I have a Dell Notebook Pentium II 300 Mhz 128 Mb RAM 4.3 GB Hard Disk and
windows 95 installed . I dont know whats wrong windows gives me low
resources message many times a day I am using MS Outlook 98 or words 97 on
Please help me how can I fix Low resources problem in windows 95
>I have a Dell Notebook Pentium II 300 Mhz 128 Mb RAM 4.3 GB Hard Disk and
>windows 95 installed . I dont know whats wrong windows gives me low
>resources message many times a day I am using MS Outlook 98 or words 97 on
>Please help me how can I fix Low resources problem in windows 95
The following is MVP James Eshelman's FAQ sheet regarding low
resources. The references to Windows 98 are equally applicable to
Windows 95 with respect to resource issues.
"RESOURCES" VS. "MEMORY" FAQ (Version 2.0)
"System resources" are among the most misunderstood elements of Win95
and Win98 (and most otherwise good references don't touch on the
subject -- the first two Windows textbooks I picked up don't even have
"resources," in this sense, in the index). This FAQ file is intended
to address some of the common questions about this topic.
Q: Could someone give me a breakdown of what constitutes:
a) Windows 98 "resources" and
System Resources are of two kinds: User Resources, and GDI (Graphic
Device Interface) Resources. In the Win98 Resource Kit, check the
article titled "Core System Components." Much of what follows comes
from that article. The Win98 Core consists of User Resources, GDI
Resources, and the Kernel.
"The User component manages input from the keyboard, mouse, and other
input devices and output to the user interface (windows, icons, menus,
and so on). It also manages interaction with the sound driver, timer,
and communications ports. Windows 98 uses an asynchronous input model
for all input to the system and applications. As the various input
devices generate interrupts, the interrupt handler converts these
interrupts to messages and sends the messages to a raw input thread
area, which in turn passes each message to the appropriate message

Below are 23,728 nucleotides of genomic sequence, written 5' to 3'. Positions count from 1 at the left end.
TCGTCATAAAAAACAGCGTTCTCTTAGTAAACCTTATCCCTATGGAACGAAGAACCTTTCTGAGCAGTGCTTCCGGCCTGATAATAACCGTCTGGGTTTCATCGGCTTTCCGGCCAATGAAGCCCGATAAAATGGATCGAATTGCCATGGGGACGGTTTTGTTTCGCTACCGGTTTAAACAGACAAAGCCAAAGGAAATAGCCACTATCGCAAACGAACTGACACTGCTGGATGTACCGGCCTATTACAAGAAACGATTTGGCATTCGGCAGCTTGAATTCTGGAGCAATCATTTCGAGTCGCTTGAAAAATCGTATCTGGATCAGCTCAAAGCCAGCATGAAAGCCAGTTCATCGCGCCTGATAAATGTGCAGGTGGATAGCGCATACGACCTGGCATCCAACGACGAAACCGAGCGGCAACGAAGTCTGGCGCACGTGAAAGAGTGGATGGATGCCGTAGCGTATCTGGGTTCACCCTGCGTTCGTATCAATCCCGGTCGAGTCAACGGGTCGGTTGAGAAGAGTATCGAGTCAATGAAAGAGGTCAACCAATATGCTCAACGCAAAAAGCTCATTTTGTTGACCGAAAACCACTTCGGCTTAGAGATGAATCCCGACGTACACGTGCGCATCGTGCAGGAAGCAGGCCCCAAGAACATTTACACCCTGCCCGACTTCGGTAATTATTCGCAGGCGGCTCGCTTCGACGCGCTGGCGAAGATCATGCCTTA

queue. Although each Win32-based thread can have its own message
queue, all Win16-based applications share a common one." User
Resources are limited to a fixed 64 kb. You cannot increase this.
"The Graphics Device Interface (GDI) is the graphical system that
manages what appears on the screen. It also provides graphics support
for printers and other output devices. It draws graphic primitives,
manipulates bitmaps, and interacts with device-independent graphics
drivers, including those for display and printer output device
drivers." GDI Resources are limited to a fixed 64 kb. You cannot
The RK article "Understanding System Performance" gives more details
of this that you might want to examine.
In contrast to this, "Memory" is generally used to mean RAM (although,
technically, there are several kinds of 'memory').
Q: I've always kind of lumped "Resources" and "Memory" together.
This is a very common misunderstanding.
Q: My Resources drop as low as 50-60% a lot of the time. What's wrong?
Should I worry?
Having only 50-60% Resources available is not a problem at all. You
can easily have resources drop to 10-15% without a problem. I've run
the computer with less than that. When Resources get in the 15% range,
it is maybe time to think about shutting down some programs for a
Q: Where does one see the quantity of resources being consumed, as
opposed to "memory"? Does Norton System Doctor show you, for example?
Yes, you can set Norton System Doctor monitors for "User Resources"
and "GDI Resources." These show as "USER Free" and "GDI Free." I
recommend setting them. Also, the Windows Resource Meter (RSRCMTR.EXE)
will monitor these nicely with very little overhead; and there are
several freeware utilities that do the same thing. (Note that any